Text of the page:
Human trafficking is probably far more prevalent in New Zealand than most people realise, says Sigma Huda, the United Nations' first special rapporteur on human trafficking.

Most people thought of human trafficking as forcibly smuggling women across borders to work as prostitutes, she said, but it was much broader than that. It could also count among its victims mail-order brides - "you have lots of ads for those in New Zealand" - migrant workers, foreign fishermen and those in arranged marriages.

While people could enter such situations quite willingly, said Mrs Huda, they could lose their autonomy and freedom, become trapped, and become trafficked.

Trafficking was "the biggest crime that's going on in the world - billions of dollars are earned out of the flesh trade", said Mrs Huda, 60, a high-powered lawyer and long-time social campaigner in her native Bangladesh.

"You have a lot of trafficking [in New Zealand] but you have not been focusing on it as trafficking," she said. For example, illegal migrant prostitutes were often seen as immigration problems rather than trafficking victims. Migrant woman who might, say, be working legally in a bar could be forced into other work: "They are in a situation where they can't choose their options".

Although Mrs Huda is holidaying in New Zealand - her brother, a doctor, lives in New Plymouth - she is a self-confessed workaholic and has held various informal fact-finding meetings.

One was with the Human Rights Commission. Terry O'Neill, from the commission, said New Zealand's relative wealth made it potentially attractive to traffickers. Although no new cases had come to light since one involving Thai prostitutes in 2001, that didn't mean the trade was non-existent, he said.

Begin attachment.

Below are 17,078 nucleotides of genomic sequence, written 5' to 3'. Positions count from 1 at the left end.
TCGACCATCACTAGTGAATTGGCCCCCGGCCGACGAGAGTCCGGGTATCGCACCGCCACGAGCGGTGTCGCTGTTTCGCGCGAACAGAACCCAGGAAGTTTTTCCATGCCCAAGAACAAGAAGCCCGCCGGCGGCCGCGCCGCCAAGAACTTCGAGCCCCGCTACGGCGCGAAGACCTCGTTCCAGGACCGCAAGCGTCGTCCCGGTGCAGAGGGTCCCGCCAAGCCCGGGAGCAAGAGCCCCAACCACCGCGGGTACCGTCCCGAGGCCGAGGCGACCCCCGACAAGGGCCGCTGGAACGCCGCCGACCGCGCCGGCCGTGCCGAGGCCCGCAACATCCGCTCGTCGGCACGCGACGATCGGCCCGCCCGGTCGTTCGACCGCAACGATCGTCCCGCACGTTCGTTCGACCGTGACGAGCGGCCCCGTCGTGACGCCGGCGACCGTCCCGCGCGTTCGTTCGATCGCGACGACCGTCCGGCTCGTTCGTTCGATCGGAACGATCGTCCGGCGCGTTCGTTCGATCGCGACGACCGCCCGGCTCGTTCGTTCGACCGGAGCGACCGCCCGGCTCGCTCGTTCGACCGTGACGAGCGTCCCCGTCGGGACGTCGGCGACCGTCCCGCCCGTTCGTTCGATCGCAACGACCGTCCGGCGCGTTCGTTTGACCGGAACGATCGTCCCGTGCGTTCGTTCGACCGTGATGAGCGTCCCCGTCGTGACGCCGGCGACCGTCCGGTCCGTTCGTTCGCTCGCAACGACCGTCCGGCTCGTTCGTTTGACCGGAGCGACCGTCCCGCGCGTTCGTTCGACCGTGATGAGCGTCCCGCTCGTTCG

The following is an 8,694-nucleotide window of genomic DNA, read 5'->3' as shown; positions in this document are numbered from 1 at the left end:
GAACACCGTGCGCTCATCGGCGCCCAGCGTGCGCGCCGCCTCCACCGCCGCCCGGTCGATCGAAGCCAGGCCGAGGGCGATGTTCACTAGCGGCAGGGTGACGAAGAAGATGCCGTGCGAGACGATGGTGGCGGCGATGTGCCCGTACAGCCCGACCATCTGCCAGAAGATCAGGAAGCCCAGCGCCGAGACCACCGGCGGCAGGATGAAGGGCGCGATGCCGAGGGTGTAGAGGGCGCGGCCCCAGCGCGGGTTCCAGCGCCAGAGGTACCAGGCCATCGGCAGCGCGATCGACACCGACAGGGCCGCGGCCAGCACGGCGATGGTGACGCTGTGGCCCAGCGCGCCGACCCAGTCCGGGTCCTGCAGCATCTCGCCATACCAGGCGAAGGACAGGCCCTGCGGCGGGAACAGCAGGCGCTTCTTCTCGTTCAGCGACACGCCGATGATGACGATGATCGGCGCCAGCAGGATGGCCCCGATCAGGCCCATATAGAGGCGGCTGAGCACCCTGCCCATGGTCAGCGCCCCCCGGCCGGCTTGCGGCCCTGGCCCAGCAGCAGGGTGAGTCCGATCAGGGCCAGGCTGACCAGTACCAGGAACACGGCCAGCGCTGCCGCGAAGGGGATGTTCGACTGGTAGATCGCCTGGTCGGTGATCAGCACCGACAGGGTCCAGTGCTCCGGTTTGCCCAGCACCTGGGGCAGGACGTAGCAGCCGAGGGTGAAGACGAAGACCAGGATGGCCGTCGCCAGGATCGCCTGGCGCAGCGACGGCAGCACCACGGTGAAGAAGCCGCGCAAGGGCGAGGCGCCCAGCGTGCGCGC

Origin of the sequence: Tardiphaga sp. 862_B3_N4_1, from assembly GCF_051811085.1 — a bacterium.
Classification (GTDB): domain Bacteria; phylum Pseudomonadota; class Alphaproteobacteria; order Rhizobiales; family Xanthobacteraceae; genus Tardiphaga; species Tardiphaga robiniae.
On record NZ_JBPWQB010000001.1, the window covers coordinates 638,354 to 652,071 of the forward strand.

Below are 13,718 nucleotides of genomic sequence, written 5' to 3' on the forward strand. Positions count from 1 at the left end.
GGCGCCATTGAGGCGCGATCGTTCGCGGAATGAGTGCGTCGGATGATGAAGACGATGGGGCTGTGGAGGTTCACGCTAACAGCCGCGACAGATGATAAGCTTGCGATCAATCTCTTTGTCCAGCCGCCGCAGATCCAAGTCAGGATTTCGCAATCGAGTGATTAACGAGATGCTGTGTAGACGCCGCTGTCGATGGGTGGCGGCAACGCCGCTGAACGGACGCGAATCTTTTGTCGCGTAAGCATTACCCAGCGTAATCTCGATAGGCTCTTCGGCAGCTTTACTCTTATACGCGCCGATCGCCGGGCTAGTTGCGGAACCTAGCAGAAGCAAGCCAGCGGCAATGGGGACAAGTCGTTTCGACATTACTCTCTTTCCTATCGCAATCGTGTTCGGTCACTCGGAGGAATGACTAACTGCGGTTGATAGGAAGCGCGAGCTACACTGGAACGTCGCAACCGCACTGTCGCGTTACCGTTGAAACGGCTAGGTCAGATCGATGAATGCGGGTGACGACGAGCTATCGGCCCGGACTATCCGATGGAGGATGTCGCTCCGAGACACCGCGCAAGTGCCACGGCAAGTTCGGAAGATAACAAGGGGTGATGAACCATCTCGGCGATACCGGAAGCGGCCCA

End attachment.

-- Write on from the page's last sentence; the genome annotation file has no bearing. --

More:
Mr O'Neill said police were concerned that decriminalising prostitution had removed a tool for keeping informed about its workers.

Other risk areas, said the commission, involved Chinese, Brazilian and Czech sex workers, foreign agricultural workers, and the possibility of inter-student extortion and sexual exploitation in English-language schools.

Mrs Huda is one year into her three-year UN term, and has reported on trafficking in Lebanon and Bosnia-Herzegovina.

"When I caution a government that we have a set of allegations, they have to respond," she said, stressing that her job was about defining good anti-trafficking strategies as well as problems.

Mrs Huda is married to a Bangladeshi Government minister, Nazmul Huda; they have two daughters aged 25 and 19. She said her human rights activism sprung from a privileged childhood, when her father often reminded his children that their good fortune required them to give plenty back.


* Human trafficking is one of the fastest-growing areas of international crime. Large scale and clandestine, it features migration within or between countries involving selling or buying; force, coercion, deception or violence; and exploitation ranging from domestic labour, prostitution, organised begging and bonded labour to organ harvesting.

* The United Nations says two million people every year are falling victim, many from Southeast Asia and most are women.

* Trafficking is fuelled by factors such as poverty, economic instability, local beliefs and customs, and domestic violence.

Source: Human Rights Commission, from the Regional Workshop on Human Trafficking and National Human Rights Organisations, Sydney, November 2005, Herald archives.